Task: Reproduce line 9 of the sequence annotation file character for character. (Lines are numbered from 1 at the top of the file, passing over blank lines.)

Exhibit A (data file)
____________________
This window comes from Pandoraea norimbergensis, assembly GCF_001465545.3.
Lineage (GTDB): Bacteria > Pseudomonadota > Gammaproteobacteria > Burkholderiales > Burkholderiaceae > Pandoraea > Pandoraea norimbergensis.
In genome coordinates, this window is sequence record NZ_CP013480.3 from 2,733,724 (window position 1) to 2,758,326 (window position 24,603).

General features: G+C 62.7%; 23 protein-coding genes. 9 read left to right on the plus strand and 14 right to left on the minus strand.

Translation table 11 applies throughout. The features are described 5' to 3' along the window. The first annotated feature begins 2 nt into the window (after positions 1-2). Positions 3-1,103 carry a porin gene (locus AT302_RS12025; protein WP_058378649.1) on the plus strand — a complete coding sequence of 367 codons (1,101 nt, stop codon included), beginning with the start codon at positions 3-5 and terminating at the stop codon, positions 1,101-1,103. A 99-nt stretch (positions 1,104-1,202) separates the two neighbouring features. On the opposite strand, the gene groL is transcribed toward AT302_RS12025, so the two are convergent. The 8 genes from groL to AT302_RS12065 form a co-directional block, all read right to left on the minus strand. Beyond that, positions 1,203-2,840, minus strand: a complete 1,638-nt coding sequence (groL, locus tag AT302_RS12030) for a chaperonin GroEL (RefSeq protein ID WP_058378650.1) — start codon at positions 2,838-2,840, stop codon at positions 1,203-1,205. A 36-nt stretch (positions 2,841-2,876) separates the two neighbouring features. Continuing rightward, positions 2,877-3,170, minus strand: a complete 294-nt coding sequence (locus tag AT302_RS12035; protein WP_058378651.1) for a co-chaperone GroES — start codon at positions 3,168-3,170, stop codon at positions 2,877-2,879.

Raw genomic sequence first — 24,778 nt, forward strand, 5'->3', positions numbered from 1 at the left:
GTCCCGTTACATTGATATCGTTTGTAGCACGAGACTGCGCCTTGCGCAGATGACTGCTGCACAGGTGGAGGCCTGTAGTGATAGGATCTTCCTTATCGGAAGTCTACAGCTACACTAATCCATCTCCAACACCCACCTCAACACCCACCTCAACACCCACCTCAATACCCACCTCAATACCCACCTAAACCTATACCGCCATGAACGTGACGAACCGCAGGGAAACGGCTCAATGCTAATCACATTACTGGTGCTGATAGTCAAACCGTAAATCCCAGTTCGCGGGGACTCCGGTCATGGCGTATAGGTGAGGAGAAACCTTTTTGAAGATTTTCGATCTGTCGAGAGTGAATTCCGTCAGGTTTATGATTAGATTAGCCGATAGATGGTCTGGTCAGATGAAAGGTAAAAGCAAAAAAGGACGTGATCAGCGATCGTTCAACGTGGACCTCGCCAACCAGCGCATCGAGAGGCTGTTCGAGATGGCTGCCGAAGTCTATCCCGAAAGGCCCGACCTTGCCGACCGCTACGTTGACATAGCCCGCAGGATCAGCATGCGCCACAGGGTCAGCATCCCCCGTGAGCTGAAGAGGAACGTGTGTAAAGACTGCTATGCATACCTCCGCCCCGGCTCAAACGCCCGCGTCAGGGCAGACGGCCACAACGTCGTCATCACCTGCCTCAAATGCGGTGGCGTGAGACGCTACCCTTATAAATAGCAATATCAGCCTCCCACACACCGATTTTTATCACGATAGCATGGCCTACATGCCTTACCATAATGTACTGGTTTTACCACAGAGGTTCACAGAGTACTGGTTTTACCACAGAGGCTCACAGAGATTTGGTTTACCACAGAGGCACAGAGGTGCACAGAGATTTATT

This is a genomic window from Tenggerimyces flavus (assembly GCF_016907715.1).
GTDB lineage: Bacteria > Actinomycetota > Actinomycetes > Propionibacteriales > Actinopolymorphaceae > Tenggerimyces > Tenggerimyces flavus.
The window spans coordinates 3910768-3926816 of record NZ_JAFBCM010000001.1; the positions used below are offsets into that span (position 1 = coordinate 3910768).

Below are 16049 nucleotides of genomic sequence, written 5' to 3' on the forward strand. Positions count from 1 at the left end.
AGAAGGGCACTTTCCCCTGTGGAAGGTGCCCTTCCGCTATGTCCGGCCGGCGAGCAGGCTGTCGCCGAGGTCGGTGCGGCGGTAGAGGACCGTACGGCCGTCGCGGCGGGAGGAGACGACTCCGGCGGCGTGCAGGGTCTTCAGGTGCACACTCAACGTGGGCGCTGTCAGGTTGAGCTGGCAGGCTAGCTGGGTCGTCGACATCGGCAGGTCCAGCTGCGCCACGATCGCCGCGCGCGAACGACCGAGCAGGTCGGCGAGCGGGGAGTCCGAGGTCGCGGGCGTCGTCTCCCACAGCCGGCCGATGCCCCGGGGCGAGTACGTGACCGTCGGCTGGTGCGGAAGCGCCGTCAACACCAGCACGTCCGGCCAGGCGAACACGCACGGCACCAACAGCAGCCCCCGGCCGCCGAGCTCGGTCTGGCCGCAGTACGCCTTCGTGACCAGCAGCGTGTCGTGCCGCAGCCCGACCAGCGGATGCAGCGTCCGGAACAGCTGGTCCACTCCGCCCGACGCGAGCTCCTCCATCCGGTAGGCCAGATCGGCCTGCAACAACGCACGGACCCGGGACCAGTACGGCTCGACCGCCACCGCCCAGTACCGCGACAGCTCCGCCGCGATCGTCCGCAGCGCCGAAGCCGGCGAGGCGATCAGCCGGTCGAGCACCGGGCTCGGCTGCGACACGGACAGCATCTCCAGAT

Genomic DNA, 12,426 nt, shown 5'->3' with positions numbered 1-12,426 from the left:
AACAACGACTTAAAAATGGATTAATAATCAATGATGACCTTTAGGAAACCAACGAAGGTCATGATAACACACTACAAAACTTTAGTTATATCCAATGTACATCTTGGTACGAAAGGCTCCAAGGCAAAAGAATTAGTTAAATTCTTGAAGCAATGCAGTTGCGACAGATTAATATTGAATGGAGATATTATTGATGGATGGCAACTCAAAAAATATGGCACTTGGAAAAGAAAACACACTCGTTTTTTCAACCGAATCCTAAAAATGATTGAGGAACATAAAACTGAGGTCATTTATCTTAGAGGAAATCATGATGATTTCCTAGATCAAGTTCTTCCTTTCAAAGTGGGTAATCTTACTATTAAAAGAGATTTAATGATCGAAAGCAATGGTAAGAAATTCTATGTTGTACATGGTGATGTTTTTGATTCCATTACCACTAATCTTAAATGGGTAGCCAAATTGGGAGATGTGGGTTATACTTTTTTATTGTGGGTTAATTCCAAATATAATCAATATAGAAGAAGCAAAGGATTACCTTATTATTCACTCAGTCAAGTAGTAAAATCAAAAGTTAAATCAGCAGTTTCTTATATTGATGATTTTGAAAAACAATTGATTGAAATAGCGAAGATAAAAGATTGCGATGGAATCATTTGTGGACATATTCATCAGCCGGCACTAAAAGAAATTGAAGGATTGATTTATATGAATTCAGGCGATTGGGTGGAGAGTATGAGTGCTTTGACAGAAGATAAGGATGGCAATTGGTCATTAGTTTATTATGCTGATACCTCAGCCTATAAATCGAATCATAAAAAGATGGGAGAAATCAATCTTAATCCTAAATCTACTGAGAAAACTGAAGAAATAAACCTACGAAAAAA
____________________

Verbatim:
GTDB lineage: Bacteria > Actinomycetota > Actinomycetes > Propionibacteriales > Actinopolymorphaceae > Tenggerimyces > Tenggerimyces flavus.